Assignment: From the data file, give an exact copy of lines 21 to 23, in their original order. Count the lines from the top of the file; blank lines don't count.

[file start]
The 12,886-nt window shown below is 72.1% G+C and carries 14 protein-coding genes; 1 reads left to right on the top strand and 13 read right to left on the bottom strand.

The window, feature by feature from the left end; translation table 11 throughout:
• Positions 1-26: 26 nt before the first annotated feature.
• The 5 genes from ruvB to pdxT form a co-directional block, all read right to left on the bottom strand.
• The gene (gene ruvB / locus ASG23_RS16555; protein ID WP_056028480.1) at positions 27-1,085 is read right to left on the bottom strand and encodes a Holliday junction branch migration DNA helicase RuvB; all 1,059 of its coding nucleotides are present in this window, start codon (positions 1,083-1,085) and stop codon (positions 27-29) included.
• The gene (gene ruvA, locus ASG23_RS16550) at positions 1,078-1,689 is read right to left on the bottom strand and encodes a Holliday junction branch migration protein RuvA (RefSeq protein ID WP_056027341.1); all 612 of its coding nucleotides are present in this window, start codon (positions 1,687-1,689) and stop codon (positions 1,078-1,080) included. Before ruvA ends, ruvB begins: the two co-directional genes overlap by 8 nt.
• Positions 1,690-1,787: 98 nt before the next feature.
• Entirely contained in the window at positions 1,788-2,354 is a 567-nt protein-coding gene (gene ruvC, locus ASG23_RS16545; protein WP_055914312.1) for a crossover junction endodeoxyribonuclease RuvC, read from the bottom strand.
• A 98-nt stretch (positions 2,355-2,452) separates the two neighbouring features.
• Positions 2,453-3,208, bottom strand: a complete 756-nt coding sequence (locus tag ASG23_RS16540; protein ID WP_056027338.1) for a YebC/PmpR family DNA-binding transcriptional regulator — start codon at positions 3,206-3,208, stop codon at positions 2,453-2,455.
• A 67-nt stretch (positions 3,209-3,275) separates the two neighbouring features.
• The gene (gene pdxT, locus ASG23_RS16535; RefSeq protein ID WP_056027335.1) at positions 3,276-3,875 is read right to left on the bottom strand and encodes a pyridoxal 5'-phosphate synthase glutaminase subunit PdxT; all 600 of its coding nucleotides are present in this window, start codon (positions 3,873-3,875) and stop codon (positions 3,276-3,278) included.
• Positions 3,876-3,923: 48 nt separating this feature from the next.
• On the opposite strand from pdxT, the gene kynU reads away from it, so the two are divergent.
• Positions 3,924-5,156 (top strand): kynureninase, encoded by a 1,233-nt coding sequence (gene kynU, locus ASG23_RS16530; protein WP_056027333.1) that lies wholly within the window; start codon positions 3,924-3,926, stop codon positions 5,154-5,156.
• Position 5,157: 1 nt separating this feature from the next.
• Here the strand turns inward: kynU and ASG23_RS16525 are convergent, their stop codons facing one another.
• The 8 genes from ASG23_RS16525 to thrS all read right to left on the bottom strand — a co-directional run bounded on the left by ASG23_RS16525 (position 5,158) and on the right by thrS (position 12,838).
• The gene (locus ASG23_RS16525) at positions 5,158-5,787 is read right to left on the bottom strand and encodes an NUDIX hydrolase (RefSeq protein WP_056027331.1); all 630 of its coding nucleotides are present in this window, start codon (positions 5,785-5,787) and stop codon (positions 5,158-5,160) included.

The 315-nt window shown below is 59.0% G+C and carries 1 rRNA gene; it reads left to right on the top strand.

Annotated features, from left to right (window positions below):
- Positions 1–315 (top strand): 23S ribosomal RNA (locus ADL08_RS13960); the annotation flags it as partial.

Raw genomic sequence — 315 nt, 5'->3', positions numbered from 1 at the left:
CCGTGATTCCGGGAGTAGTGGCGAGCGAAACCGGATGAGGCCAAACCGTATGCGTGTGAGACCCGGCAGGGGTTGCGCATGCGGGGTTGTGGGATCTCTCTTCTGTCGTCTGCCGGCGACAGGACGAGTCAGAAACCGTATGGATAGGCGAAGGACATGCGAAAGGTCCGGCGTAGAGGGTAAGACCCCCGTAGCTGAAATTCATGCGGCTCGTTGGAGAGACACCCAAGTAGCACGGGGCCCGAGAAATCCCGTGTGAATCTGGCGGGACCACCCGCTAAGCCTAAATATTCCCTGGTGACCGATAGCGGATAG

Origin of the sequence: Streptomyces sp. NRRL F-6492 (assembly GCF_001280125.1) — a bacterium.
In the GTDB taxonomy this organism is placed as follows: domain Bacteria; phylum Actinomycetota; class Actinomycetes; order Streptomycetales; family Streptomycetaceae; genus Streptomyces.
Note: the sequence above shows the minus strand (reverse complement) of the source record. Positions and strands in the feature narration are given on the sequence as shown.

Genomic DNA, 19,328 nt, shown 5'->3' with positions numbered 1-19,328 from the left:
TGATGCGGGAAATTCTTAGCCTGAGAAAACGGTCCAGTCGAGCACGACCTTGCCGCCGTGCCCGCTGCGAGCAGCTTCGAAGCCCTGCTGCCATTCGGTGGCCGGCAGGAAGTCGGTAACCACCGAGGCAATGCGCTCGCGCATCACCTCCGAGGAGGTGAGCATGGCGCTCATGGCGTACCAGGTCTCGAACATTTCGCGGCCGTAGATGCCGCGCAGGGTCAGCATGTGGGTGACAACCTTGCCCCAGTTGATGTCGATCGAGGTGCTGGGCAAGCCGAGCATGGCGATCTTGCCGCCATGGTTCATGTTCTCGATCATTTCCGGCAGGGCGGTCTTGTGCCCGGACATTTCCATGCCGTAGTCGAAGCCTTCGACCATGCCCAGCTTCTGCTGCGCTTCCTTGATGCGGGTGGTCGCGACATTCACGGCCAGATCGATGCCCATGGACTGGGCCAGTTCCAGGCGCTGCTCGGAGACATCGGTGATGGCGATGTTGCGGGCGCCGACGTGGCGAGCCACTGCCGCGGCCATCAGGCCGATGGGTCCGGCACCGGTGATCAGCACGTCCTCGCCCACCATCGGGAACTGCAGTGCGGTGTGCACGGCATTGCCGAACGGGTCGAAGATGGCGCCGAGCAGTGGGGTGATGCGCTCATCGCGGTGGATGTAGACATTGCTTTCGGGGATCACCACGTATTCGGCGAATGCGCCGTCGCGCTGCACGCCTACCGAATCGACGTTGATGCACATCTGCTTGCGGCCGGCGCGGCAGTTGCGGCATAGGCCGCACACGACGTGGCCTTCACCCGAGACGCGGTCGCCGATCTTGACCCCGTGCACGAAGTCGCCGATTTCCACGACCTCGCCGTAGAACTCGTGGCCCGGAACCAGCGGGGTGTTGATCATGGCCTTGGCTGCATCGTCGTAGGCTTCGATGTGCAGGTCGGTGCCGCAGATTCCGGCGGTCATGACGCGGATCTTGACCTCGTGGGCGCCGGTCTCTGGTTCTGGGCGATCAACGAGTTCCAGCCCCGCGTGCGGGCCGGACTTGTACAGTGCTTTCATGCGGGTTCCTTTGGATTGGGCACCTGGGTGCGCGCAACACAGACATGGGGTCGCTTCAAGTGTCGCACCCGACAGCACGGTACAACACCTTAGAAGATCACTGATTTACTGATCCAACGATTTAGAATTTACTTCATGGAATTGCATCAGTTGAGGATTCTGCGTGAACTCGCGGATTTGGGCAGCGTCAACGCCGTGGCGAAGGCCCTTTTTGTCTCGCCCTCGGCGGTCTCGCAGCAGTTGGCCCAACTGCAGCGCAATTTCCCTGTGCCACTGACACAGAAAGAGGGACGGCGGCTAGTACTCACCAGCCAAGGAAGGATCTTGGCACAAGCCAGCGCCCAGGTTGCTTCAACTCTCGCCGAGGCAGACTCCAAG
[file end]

Annotated features, from left to right (window positions below):
- Positions 1–315 (top strand): 23S ribosomal RNA (locus ADL08_RS13960); the annotation flags it as partial.

Raw genomic sequence — 315 nt, 5'->3', positions numbered from 1 at the left: